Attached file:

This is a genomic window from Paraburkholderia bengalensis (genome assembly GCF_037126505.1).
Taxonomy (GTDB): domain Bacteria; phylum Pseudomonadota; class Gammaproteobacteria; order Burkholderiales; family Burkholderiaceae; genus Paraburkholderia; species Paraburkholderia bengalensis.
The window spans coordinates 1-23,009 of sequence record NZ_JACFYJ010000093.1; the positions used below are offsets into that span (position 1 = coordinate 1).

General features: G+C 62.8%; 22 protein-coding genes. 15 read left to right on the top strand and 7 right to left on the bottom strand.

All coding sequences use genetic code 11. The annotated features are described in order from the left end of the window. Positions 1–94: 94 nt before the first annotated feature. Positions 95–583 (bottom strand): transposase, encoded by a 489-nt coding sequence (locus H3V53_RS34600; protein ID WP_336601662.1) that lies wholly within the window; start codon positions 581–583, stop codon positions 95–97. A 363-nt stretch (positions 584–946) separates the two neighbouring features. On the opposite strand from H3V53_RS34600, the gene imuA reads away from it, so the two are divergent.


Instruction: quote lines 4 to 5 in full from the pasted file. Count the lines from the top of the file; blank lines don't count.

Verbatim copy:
General features: G+C 62.8%; 22 protein-coding genes. 15 read left to right on the top strand and 7 right to left on the bottom strand.

All coding sequences use genetic code 11. The annotated features are described in order from the left end of the window. Positions 1–94: 94 nt before the first annotated feature. Positions 95–583 (bottom strand): transposase, encoded by a 489-nt coding sequence (locus H3V53_RS34600; protein ID WP_336601662.1) that lies wholly within the window; start codon positions 581–583, stop codon positions 95–97. A 363-nt stretch (positions 584–946) separates the two neighbouring features. On the opposite strand from H3V53_RS34600, the gene imuA reads away from it, so the two are divergent.